A Year Later: Urging Justice for Saheed Vassell

“We don’t believe the NYPD narrative,” said Lorna Vassell. “We never did.” (Photo by Paul Frangipane via Brooklyn Daily Eagle)

On April 4, the anniversary of the death of Saheed Vassell at the hands of NYPD officers, his parents Eric and Lorna joined supporters in a vigil and march in Crown Heights, reports Noah Goldberg for Brooklyn Daily Eagle. This followed a City Hall rally the day before in which they urged Mayor Bill de Blasio to fire the four cops involved in the shooting. The officers had shot Vassell after mistaking the pipe in his hands for a gun.

At the vigil, Vassell’s good friend shared a fond memory.

Friends gathered outside Kev’s Unique Barbershop — just across the street from where Vassell was shot — where he used to be a regular.

Vassell’s close friend Henry Emmanuel Christian recalled how Vassell would wait for him at the corner of Eastern Parkway and Utica Avenue to finish his night shift at FedEx. “Religiously — every morning — so we could start our day off.”

“He had love in his heart,” Christian said.

Christian said he knew black men in New York died too often at the hands of police, but he never expected it to hit so close to home.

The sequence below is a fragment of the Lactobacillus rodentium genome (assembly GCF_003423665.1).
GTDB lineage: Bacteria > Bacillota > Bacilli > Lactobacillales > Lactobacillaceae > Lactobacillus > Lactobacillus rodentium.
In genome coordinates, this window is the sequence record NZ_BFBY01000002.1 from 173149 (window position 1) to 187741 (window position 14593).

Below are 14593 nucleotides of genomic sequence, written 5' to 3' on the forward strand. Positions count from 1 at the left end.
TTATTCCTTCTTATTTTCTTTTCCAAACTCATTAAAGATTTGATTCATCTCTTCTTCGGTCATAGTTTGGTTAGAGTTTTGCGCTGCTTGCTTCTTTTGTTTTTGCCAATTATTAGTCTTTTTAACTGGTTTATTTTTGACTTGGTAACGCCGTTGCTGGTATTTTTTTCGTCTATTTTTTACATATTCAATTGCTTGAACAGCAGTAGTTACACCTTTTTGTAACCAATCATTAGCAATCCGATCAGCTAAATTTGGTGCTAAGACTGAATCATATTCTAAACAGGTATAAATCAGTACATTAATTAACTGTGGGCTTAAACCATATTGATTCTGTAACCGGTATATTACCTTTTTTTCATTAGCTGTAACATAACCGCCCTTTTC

Less than a week before the anniversary, Attorney General Letitia James said her office would not bring charges against the officers.

“We felt disrespected not only at the attorney general’s decision, but at how we were treated as a victim’s family,” Eric Vassell said. “For this decision to come less than a week before the anniversary of Saheed’s death — while we are in deep mourning and grief — was insensitive.”

Vassell’s death “also reignited a debate over how police handle emotionally disturbed persons,” writes Goldberg. Read more at Brooklyn Daily Eagle, including how his parents are calling for accountability on the part of the officers involved.

One Comment

  1. Don’t point a pipe at people, pretend to pull the trigger and point it at officers when their job is to protect themselves and other people. Simple as that. This isn’t racism.

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